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» LymeNet Flash » Questions and Discussion » Medical Questions » Bone broth?! Worth it?

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Author Topic: Bone broth?! Worth it?
ishandraaa
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Alright, so my BIGGEST complaint is my muscle, tendon and joint pain.

I've been contemplating starting the anti-inflammatory diet. Hoping it will help with my pain and stiffness.

However, I am also considering drinking bone broth every day to help heal my body. Has anyone seen any improvement with their muscles etc while drinking it?

And if you have is there certain bones I should be purchasing to make it or will bones in general work? Also, is there any mixes that you have found that are tasty and actually good quality? [confused]

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Ishandra.

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sixgoofykids
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Dr. Josh Axe has some bone broth/collagen products that are easy to use. I haven't used them specifically, but his products in general seem to be pretty good. He also has articles on this stuff.

I make bone broth in the winter as a soup base. I usually use chicken because it doesn't take as long as it does to make bone broth from bigger bones. I take the chicken meat off after one hour and put the bones back in otherwise the meat isn't very good to eat.

You can ask a butcher for bones if you want them from beef.

You might also try systematic exercise with good breathing to get oxygen deep into the tissue. I like pilates and it helped me so much that when I got better I started teaching it. It's whole body and incorporates breathing. For beginners (or those with fatigue problems) a lot of it is done lying down, which makes it doable for people with chronic illness.

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sixgoofykids.blogspot.com

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Golightly716
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I’ve done the GAPS diet, which includes A LOT of bone broth. I’ve never tried a bone broth that tastes good. It’s probably best to hide it in other foods. I’ve used it as a base for sauces and have cooked veggies in it to help make it palatable. I think any chicken or beef bones work well. Some people roast the bones first, some don’t. I usually take the bones left over from chicken soup and make a bone broth from those.

It definitely helped my daughter’s joint pain after a few weeks, although I’ve read that the glutamate can be protect babesia and make it worse (because the glutamate coats blood cells, where the babesia hides). Not an issue if you don’t have babesia though!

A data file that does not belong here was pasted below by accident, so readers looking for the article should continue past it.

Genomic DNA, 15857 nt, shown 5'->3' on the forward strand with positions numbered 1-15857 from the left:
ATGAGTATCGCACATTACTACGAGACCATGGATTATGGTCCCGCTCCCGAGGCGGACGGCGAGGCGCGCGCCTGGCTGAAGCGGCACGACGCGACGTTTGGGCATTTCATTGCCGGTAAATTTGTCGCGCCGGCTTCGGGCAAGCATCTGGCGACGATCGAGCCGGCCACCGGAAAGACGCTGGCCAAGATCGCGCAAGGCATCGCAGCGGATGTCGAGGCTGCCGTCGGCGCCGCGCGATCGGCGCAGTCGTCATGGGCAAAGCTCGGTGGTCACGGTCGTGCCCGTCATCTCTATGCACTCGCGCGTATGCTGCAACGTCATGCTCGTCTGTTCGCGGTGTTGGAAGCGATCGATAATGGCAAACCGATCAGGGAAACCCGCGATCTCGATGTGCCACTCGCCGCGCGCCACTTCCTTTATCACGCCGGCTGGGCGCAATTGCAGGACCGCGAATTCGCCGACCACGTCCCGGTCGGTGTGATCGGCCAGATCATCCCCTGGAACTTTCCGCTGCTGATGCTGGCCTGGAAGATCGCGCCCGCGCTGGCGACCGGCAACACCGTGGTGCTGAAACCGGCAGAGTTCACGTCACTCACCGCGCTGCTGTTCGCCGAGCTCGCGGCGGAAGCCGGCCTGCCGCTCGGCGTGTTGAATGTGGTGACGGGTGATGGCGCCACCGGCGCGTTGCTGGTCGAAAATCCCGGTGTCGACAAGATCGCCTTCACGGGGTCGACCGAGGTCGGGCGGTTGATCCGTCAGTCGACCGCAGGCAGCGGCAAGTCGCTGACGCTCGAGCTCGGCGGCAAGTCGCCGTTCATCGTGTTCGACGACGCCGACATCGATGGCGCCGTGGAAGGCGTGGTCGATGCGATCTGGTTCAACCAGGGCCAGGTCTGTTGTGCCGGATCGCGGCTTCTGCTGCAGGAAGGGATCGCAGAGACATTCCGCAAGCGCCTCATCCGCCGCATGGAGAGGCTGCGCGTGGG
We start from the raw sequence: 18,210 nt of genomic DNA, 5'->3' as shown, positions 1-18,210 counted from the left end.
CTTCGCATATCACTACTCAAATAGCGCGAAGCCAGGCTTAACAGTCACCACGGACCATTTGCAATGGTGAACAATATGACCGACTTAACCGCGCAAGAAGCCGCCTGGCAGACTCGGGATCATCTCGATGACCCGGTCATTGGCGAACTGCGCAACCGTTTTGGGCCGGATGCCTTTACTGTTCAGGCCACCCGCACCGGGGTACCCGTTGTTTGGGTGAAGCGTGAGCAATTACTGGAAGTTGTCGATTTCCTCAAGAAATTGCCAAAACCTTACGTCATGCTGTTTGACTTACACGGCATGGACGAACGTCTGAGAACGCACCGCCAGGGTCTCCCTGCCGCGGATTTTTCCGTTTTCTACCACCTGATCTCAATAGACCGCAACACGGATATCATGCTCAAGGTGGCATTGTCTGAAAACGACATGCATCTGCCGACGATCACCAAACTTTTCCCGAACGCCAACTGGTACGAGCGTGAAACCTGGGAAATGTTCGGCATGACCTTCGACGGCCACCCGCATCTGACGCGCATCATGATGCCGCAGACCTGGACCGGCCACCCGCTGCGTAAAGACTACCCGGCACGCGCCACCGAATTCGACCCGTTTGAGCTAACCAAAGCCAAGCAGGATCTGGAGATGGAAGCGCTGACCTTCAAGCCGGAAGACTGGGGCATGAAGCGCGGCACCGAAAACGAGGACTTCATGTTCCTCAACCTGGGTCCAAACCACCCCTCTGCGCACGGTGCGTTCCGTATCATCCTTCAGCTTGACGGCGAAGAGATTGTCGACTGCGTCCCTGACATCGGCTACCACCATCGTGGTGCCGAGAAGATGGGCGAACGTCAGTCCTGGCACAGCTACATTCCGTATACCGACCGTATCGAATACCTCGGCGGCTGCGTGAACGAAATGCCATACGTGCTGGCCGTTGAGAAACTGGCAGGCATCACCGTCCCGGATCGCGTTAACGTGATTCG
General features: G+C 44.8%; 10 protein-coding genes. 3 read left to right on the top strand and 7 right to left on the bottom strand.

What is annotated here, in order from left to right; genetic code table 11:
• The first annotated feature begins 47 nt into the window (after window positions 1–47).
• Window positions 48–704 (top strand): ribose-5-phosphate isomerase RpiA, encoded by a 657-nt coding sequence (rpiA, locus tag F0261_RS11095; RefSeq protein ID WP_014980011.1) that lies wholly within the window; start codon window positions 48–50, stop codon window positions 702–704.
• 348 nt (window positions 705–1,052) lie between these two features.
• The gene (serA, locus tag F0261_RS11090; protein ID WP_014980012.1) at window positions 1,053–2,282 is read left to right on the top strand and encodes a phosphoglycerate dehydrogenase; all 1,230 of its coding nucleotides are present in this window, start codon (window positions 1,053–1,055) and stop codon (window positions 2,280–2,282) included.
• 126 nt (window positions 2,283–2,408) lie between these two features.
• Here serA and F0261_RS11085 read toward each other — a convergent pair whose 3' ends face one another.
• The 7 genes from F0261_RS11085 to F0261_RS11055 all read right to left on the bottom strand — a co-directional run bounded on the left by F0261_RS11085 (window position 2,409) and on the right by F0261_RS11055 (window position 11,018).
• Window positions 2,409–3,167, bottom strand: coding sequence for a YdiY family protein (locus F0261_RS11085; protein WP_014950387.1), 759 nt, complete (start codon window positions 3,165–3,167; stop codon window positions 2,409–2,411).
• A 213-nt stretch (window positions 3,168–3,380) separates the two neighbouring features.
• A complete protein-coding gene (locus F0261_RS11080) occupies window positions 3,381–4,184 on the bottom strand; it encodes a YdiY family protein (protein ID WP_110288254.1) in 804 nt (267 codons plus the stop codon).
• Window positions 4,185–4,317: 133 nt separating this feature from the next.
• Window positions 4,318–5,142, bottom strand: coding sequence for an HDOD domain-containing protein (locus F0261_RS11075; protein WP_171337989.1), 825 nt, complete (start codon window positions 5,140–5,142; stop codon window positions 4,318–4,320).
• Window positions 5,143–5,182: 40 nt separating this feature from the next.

Also, it’s important to use organic bones because marrow can accumulate toxins. I think (if I remember correctly) if you use regular bones it’s more important to scrape and discard the foam from the top of the broth while it’s cooking.

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Harmony
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Have you tested your vit. D level?

Mg and vit D can help tendon pain (and attached muscles), I think

I think Mg is only 2-3% in the blood, so a blood test does not tell you much, but the Vit. D test may tell you if you need more vit. D to absorb the Mg and deficiency of Mg can hurt the tendons


when I make bone broth, I put some shank and some kuckle bones from the local butcher (humanely raised and locally slaughtered animals, raised on grass) in the crock pot with just water

boil for a day and start taking broth out to put in pot and add cut veggies: celery, parsely, green beans, zuchini, kale, carrots, spring onions, beets, tumeric root, ginger root, garlic, or whatever I have laying around in the fridge (all organic) - I add glangal powder (instead of pepper because I cannot have pepper) and sea veg sea salt (with iodine) - great fresh soup

I keep the bones in the pot for up to 5 days, taking out broth and adding water every day

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Persistence, persistence, persistence!!!
"Nothing in the world can take the place of persistence...
Persistence and determination are omnipotent."
attributed to Calvin Coolidge

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ishandraaa
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Well the Bone broth I found that was all natural and free of everything tasted like garbage.

I'll have to keep looking. I got a chicken bone broth and it tasted like McDonalds sausage from a sausage biscuit.

It completely threw me off and I was totally disgusted.

I'll try and make some from scratch. I already make chicken broth at home, so I figured I could just take the extra time.

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Ishandra.

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lightfoot
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Try frozen Bonafied Provisions. Organic beef or Chicken, 24 oz.

After many disappointing trials of several brands....this one measures up!!!! It has the flavor of homemade.

Making your own is the best but this one fills the need!!

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Healing Smiles.....lightfoot [Smile] [Smile] [Smile]

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Svt